, Volume 249, Issue 3, pp 617–633 | Cite as

Defence mechanisms of Ficus: pyramiding strategies to cope with pests and pathogens

  • Cloé Villard
  • Romain Larbat
  • Ryosuke Munakata
  • Alain HehnEmail author


Ficus species have adapted to diverse environments and pests by developing physical or chemical protection strategies. Physical defences are based on the accumulation of minerals such as calcium oxalate crystals, amorphous calcium carbonates and silica that lead to tougher plants. Additional cellular structures such as non-glandular trichomes or laticifer cells make the leaves rougher or sticky upon injury. Ficus have also established structures that are able to produce specialized metabolites (alkaloids, terpenoids, and phenolics) or proteins (proteases, protease inhibitors, oxidases, and chitinases) that are toxic to predators. All these defence mechanisms are distributed throughout the plant and can differ depending on the genotype, the stage of development or the environment. In this review, we present an overview of these strategies and discuss how these complementary mechanisms enable effective and flexible adaptation to numerous hostile environments.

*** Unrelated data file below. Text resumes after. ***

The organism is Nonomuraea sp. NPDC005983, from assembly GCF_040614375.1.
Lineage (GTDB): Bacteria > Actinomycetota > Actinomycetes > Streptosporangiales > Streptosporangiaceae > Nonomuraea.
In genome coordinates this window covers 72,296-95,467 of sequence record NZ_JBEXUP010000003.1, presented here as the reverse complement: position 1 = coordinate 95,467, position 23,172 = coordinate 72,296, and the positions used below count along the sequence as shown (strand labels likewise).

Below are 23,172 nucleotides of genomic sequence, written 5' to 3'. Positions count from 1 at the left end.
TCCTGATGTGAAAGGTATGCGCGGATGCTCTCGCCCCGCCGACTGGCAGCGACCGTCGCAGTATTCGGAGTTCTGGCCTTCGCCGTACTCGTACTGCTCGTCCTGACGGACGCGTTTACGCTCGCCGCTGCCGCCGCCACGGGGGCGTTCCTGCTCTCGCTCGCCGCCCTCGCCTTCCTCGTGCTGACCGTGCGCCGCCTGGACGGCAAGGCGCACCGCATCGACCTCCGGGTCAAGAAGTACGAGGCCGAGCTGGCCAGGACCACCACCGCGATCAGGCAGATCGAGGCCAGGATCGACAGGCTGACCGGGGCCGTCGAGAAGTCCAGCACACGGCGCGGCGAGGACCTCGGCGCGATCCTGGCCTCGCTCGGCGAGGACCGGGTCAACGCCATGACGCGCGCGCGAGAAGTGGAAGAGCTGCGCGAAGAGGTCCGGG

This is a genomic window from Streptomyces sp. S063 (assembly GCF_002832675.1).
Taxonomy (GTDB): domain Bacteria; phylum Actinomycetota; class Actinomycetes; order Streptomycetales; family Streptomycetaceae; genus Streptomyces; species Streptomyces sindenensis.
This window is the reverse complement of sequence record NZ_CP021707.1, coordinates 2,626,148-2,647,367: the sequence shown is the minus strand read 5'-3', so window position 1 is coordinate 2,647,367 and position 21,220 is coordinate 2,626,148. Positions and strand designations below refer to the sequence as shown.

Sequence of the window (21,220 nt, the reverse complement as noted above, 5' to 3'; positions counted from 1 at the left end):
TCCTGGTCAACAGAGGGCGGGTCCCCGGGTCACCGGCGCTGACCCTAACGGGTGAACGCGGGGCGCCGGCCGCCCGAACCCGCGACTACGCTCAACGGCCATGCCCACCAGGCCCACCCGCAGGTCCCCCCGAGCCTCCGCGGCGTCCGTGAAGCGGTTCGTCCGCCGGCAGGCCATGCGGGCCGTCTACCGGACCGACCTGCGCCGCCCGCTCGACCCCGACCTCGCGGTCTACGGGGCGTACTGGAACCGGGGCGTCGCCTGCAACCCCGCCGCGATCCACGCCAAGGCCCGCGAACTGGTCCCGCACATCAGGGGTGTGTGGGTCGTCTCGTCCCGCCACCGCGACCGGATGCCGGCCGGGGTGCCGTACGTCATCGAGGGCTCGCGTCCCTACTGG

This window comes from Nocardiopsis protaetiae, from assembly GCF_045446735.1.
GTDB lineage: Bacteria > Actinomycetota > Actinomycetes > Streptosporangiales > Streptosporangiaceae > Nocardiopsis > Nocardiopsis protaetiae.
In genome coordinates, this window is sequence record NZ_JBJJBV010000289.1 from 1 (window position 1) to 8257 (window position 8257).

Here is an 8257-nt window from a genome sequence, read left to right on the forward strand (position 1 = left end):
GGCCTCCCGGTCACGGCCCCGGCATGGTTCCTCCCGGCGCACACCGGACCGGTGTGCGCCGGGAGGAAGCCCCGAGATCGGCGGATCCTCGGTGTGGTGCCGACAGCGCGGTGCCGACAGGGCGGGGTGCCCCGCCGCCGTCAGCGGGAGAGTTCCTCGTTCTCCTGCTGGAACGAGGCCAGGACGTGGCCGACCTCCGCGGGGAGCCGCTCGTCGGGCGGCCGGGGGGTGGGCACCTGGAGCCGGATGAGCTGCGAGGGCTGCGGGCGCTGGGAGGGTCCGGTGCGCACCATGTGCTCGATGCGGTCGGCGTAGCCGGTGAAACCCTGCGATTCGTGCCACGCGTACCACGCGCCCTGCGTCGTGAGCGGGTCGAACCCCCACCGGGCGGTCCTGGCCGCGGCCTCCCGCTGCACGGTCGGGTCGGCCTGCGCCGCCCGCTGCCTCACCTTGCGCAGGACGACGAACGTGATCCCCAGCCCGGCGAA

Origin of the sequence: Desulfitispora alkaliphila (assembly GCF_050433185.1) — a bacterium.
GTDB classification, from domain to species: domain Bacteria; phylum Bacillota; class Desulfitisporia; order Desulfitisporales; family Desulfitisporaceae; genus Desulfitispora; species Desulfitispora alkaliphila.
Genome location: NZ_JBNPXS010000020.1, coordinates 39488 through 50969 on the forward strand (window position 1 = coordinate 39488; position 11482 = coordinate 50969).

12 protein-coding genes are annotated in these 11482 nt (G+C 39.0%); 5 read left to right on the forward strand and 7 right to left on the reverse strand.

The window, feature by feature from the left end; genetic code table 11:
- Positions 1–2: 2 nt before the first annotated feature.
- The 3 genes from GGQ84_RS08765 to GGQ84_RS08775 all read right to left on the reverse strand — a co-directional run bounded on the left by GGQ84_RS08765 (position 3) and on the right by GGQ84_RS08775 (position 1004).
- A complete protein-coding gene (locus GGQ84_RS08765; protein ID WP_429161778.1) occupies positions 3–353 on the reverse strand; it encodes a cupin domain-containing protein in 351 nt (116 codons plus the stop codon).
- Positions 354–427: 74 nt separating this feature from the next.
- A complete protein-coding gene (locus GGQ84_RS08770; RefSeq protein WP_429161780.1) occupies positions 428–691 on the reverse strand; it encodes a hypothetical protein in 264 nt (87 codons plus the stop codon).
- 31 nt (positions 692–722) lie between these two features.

Ficus Defence Proteases Secondary metabolites Trichomes Latex 



The authors acknowledge the JSPS Overseas Research Fellowships (R.M.) and the “Impact Biomolecules” project of the “Lorraine Université d’Excellence” (Investissements d’avenir—ANR) for financial support.


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© Springer-Verlag GmbH Germany, part of Springer Nature 2019

Authors and Affiliations

  1. 1.UMR1121, Université de Lorraine-INRA Laboratoire Agronomie et Environnement ENSAIAVandœuvre-lès-NancyFrance

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